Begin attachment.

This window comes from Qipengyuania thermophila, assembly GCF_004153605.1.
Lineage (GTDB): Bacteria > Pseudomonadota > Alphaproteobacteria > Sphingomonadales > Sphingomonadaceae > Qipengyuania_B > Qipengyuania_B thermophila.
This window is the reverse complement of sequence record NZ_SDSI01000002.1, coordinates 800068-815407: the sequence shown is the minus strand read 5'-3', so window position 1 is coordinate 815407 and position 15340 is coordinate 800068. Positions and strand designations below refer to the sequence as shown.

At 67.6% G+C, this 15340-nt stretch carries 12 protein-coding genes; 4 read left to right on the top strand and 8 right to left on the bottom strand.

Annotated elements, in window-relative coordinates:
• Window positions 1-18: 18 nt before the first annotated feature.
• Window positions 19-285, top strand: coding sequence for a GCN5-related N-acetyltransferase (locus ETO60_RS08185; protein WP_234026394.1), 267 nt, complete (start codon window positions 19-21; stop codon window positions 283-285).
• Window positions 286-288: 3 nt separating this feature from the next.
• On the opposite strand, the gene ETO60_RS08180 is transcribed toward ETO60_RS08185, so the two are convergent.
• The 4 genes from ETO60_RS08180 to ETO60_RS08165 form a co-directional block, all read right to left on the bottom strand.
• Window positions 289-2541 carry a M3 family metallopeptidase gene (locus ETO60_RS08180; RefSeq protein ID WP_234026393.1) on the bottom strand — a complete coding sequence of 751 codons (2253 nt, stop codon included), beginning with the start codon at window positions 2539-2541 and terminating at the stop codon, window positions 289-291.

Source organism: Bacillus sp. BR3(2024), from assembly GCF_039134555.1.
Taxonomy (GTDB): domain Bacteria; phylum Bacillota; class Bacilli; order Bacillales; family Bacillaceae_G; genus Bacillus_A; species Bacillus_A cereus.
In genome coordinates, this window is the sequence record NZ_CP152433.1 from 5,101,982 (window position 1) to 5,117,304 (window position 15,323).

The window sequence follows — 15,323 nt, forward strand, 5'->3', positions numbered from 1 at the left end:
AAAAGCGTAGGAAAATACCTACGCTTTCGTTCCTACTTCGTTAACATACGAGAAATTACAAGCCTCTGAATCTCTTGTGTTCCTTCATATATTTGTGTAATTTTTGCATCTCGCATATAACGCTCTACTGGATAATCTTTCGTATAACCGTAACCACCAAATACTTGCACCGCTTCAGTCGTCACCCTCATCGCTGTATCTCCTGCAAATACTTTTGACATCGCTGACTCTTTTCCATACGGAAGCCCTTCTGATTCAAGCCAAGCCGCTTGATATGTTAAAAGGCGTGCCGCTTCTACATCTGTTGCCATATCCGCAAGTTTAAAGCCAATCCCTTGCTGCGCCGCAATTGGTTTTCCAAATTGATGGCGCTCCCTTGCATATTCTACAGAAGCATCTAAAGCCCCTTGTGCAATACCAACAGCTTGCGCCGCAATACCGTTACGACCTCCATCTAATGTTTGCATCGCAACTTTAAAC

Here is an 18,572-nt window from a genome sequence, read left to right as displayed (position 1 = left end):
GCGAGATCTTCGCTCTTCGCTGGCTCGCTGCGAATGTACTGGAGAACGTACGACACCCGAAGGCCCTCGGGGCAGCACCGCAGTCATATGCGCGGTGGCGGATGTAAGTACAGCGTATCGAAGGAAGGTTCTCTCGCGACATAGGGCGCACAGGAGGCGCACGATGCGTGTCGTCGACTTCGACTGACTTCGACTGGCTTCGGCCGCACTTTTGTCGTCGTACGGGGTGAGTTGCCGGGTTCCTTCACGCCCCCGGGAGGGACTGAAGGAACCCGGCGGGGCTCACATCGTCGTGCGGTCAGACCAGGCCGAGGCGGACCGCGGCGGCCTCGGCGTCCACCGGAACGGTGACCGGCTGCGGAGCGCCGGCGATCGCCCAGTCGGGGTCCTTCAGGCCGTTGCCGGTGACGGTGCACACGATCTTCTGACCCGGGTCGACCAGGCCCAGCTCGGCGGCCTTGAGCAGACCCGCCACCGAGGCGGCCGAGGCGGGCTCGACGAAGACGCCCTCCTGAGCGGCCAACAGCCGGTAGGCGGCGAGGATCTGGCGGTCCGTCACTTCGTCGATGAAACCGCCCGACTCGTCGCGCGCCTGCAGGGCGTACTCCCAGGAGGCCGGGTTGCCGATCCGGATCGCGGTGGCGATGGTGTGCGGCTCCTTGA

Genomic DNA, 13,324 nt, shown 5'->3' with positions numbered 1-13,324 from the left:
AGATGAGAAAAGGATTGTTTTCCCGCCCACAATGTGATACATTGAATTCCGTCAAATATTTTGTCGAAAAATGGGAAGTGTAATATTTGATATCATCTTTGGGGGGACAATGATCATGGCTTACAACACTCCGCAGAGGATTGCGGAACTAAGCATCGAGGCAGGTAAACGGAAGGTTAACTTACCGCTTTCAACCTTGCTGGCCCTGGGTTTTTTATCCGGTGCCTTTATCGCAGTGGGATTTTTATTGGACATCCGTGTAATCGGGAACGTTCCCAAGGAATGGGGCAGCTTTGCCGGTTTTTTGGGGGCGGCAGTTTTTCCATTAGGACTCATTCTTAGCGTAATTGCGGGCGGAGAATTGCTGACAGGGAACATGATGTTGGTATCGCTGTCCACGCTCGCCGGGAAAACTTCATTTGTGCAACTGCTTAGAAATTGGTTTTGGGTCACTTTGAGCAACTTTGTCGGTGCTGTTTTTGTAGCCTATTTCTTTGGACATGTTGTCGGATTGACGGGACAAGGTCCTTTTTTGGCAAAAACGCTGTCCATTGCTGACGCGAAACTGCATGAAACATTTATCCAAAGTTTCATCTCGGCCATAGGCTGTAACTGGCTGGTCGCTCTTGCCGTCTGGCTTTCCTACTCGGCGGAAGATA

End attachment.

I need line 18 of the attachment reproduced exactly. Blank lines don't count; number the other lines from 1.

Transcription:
GCGAGATCTTCGCTCTTCGCTGGCTCGCTGCGAATGTACTGGAGAACGTACGACACCCGAAGGCCCTCGGGGCAGCACCGCAGTCATATGCGCGGTGGCGGATGTAAGTACAGCGTATCGAAGGAAGGTTCTCTCGCGACATAGGGCGCACAGGAGGCGCACGATGCGTGTCGTCGACTTCGACTGACTTCGACTGGCTTCGGCCGCACTTTTGTCGTCGTACGGGGTGAGTTGCCGGGTTCCTTCACGCCCCCGGGAGGGACTGAAGGAACCCGGCGGGGCTCACATCGTCGTGCGGTCAGACCAGGCCGAGGCGGACCGCGGCGGCCTCGGCGTCCACCGGAACGGTGACCGGCTGCGGAGCGCCGGCGATCGCCCAGTCGGGGTCCTTCAGGCCGTTGCCGGTGACGGTGCACACGATCTTCTGACCCGGGTCGACCAGGCCCAGCTCGGCGGCCTTGAGCAGACCCGCCACCGAGGCGGCCGAGGCGGGCTCGACGAAGACGCCCTCCTGAGCGGCCAACAGCCGGTAGGCGGCGAGGATCTGGCGGTCCGTCACTTCGTCGATGAAACCGCCCGACTCGTCGCGCGCCTGCAGGGCGTACTCCCAGGAGGCCGGGTTGCCGATCCGGATCGCGGTGGCGATGGTGTGCGGCTCCTTGA